The New York Times reports today that the over 500 killings in Chicago last year were primarily gang members killing other gang members. The Times frames the story as — surprise! — racism.
In fact racism isn’t mentioned explicitly in the article, the focus instead being on the segregation in our city. But by so quickly and cynically employing that blunt word, Dreher does the thing we white people often do around issues of race: he quickly dismisses the author’s premise as too simplistic and offers instead his own read of the situation. No matter that plenty of smart people have shown the connections between segregation, poverty, and violence in Chicago.
As disappointing as his quick disregard for these connections is his alternative explanation for the violence plaguing predominately African-American neighborhoods. “The problem’” he writes, “is rooted in the breakdown of the family.” Two things are especially bothersome about this explanation, typical among certain commentators and pundits. First: The neighborhoods profiled in the Times piece are filled with families, churches, mosques, block clubs, and other community organizations doing everything possible to protect and empower the family. I meet community leaders and clergy all the time whose social values are at least as conservative as those of Dreher.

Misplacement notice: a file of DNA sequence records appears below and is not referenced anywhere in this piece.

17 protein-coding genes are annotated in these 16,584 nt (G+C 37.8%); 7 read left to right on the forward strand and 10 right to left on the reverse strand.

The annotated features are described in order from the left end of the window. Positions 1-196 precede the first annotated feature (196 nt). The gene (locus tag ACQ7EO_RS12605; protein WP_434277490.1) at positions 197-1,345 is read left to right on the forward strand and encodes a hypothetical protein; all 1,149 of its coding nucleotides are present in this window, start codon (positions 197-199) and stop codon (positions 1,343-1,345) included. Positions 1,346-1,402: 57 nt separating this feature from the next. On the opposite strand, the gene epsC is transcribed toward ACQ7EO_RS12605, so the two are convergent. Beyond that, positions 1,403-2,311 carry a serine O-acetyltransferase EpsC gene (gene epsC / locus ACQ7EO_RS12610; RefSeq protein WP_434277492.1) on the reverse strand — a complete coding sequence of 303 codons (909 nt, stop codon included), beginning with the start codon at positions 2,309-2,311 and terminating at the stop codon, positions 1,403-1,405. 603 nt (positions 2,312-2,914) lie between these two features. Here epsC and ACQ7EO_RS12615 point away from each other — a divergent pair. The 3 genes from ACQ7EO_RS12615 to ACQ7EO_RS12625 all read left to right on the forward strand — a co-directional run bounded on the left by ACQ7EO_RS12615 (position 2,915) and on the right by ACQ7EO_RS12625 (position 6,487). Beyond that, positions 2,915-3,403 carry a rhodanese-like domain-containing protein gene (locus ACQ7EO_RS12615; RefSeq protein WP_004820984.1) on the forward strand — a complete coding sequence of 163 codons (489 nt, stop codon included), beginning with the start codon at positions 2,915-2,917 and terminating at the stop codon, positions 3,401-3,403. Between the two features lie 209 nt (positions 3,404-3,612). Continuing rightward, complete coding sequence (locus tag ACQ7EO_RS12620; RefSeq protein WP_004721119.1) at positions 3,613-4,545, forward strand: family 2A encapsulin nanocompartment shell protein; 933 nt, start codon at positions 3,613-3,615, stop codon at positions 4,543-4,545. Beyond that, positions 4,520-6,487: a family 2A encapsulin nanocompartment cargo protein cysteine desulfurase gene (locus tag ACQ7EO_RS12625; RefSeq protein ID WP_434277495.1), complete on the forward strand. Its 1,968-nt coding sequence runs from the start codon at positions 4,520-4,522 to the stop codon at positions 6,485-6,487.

Second: Are we to understand that only African-American families are breaking down? Is gun violence so much less in the predominately white Chicago neighborhoods because white people are better at keeping families together? I doubt this is what Dreher has in mind, though I’m not sure how else to interpret his point. Far more relevant to the murder rate are the resources available in the white neighborhoods. These families also experience family turmoil – though external pressures are less than in poor neighborhoods – but have access to the resources that help keep families together.
More could be said about Dreher’s too-simple analysis such as the history that led to our current segregation and the barely visible systems that keep old dividing lines in place. Again, I appreciate much of what Dreher writes and will continue to follow his blog closely while hoping this sort of analysis remains the exception.